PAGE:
Jerusalem (AFP), May 29 – Thousands of Israelis began the annual nationalist “flag march” through Jerusalem on Sunday that regularly stokes Palestinian anger, a year after tensions in the disputed holy city erupted into war.
Some 2,000 police were deployed for the event that marks Israel’s capture of East Jerusalem in 1967, home to the Al-Aqsa Mosque compound on what Jews revere as the Temple Mount.
In annexed East Jerusalem, scores of Palestinian flags flew from rooftops ahead of the “Jerusalem Day” march, which began at 4 p.m. (1300 GMT) in West Jerusalem, with participants heading towards the Old City.
Earlier on Sunday, Jewish nationalists waving flags chanting pro-Israel slogans, including a far-right lawmaker, marched to Al-Aqsa, where Israeli police said several Palestinians threw stones at the officers.
Isolated clashes also erupted at the Old City’s Damascus Gate where dozens of Jewish nationalists danced in front of Palestinians, one of whom raised his shoe in an Arabic slur.
Police reported more than 20 arrests for “disorderly conduct”.
The march comes a year after tensions and unrest in Jerusalem led the Islamist armed group Hamas to fire rockets into Israel from the blockaded Gaza Strip, triggering an 11-day war.
Hamas warned last week that protesters should not cross the Al-Aqsa Mosque compound, saying it would use all means to confront them.
The march route never included Al-Aqsa, a site that Jewish groups are allowed to visit but are not allowed to pray at.
Prime Minister Naftali Bennett said on Sunday the march was following the “usual route” and urged participants to be “respectful”.
– Pro-Israel songs –
Police said some 2,600 people entered the compound during regular Sunday visiting windows – a higher than normal figure and which includes tourists.
Some Jews “violated visiting rules” and several people were arrested, police said without providing further details, before the day’s visits ended.
A group sang pro-Israel songs, including “Yerushalayim rak shelanou” or “Jerusalem belongs only to us”.
Far-right nationalist lawmaker Itamar Ben Gvir, who was among those who visited al-Aqsa, later said his visit was aimed at “reaffirming that we, the State of Israel, are sovereign” in the Holy City.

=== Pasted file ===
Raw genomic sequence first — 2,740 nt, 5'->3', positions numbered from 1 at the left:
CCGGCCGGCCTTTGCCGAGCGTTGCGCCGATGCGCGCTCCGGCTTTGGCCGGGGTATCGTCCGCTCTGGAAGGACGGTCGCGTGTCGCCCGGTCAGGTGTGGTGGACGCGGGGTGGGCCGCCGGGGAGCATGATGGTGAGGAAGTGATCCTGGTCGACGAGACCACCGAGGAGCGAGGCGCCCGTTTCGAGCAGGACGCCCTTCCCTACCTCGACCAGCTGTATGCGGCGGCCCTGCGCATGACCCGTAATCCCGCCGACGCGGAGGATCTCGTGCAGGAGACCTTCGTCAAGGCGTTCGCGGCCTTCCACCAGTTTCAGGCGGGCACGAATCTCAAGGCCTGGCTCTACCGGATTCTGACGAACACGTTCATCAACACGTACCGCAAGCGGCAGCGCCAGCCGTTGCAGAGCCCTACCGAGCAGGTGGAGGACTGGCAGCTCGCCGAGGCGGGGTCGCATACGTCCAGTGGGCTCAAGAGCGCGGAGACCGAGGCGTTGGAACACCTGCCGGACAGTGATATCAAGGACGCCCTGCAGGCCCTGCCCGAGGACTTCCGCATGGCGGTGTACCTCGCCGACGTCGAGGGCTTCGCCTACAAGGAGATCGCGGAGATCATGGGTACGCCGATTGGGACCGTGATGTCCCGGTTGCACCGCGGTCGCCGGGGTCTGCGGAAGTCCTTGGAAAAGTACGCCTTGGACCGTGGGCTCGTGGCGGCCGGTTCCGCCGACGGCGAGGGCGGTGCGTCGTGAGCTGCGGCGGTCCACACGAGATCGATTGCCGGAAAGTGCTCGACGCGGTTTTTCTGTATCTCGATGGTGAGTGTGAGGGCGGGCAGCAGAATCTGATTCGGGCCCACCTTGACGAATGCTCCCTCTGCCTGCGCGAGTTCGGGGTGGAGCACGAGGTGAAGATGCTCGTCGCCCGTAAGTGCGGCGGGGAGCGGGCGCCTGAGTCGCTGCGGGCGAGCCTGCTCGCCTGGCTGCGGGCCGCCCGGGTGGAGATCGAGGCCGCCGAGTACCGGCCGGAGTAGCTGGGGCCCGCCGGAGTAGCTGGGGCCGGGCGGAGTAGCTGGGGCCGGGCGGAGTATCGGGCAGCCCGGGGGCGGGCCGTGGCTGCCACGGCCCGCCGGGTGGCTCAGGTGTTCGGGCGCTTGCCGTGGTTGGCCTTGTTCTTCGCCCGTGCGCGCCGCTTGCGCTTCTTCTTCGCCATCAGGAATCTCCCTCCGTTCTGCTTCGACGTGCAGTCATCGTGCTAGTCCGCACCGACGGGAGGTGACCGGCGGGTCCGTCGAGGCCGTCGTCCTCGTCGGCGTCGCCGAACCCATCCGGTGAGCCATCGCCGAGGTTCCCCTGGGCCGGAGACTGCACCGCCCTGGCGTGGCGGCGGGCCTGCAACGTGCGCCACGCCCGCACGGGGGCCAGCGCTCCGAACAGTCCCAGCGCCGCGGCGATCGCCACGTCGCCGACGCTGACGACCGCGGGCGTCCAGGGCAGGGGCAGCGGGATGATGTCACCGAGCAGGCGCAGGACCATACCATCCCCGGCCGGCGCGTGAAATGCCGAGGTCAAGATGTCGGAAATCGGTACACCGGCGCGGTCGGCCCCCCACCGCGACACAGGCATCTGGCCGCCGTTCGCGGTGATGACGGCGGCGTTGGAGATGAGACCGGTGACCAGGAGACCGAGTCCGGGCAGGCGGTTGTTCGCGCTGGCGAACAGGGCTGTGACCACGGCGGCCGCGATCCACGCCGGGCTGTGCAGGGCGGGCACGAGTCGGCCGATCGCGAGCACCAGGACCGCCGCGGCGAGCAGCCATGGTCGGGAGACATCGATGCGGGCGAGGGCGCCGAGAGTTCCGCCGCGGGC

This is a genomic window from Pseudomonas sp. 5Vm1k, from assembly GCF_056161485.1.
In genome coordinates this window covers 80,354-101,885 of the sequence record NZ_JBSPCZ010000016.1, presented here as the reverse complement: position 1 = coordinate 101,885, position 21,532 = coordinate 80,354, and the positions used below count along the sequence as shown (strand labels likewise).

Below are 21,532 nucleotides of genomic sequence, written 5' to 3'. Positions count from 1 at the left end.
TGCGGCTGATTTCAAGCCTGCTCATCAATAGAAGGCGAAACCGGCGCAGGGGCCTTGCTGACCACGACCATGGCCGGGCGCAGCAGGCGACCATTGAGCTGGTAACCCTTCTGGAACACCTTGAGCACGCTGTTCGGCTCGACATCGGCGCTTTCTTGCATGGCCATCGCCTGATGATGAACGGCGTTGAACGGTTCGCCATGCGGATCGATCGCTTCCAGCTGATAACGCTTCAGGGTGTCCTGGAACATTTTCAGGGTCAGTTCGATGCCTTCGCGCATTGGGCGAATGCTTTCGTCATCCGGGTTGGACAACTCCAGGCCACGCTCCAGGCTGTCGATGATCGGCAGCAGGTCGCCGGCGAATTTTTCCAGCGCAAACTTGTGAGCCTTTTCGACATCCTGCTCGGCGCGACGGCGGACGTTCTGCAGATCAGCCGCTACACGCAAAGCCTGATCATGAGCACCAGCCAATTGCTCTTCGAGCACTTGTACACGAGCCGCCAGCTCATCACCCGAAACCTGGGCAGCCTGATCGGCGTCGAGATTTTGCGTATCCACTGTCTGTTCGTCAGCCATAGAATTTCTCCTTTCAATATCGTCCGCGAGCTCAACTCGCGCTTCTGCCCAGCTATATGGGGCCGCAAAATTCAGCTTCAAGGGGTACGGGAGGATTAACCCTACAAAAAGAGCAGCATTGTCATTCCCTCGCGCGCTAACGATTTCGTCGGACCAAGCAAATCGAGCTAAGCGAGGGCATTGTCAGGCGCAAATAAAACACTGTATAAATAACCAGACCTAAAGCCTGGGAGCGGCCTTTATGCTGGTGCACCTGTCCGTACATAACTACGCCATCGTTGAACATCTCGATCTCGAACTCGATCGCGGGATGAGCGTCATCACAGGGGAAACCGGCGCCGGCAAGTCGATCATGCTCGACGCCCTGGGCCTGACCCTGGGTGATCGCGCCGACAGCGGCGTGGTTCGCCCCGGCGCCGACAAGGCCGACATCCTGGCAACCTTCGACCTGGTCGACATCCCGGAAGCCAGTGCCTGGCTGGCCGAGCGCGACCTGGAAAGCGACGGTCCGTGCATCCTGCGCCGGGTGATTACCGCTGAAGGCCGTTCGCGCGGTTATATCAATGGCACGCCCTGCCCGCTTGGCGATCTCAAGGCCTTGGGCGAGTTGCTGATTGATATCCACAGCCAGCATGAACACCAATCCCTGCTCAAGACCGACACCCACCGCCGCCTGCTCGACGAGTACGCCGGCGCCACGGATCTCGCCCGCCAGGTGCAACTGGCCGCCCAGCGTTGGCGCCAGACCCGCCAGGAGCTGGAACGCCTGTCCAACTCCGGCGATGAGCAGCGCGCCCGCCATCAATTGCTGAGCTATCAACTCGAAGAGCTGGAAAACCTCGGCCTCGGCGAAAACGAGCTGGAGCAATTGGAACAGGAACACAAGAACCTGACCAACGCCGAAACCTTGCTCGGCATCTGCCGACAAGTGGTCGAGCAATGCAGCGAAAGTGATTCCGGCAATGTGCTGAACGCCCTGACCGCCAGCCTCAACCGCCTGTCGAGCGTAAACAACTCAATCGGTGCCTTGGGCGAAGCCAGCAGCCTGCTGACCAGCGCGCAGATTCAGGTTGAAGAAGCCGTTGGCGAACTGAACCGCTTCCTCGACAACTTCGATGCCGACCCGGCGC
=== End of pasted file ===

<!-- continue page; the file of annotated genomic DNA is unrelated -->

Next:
Most of the international community does not recognize Israeli control over East Jerusalem, which the Palestinians see as the capital of a future state.
Some participants in Sunday’s march were to pass through Damascus Gate en route to the Western Wall, a controversial route that police are forcing Palestinian businesses to close.
Since April, Israel has been hit by a series of attacks targeting mainly civilians, and has in turn launched military raids targeting armed groups in the occupied West Bank.
Despite recent violence, tensions were more subdued ahead of Sunday’s rally compared to last year.
– Fear of war –
Security analyst Shlomo Mofaz said Bennett was betting on the likelihood that for now “Hamas has no interest in another war.”
“Hamas’ main policy today is to encourage people inside Israel (to attack), as they continue to rebuild the Gaza Strip,” the former intelligence officer said.
Some observers believe the unrest may be fueled by fallout from the killing last week in Tehran of Iranian Revolutionary Guards Colonel Sayyad Khodai.
According to The New York Times, Israel informed the United States that Jewish state agents were responsible for shooting him.
Without addressing Khodai’s murder, Bennett said that “the era of Iranian regime immunity is over…Anyone who arms terrorists…will pay a heavy price.”
Iran supports Hamas and Mofaz has argued that Tehran could “encourage” Palestinian armed factions to launch rockets into Israel.
Mohamed Al Moughrabi, 20, a resident of Gaza, said that although fear of another war was high, he expected “the situation will not be like last year”.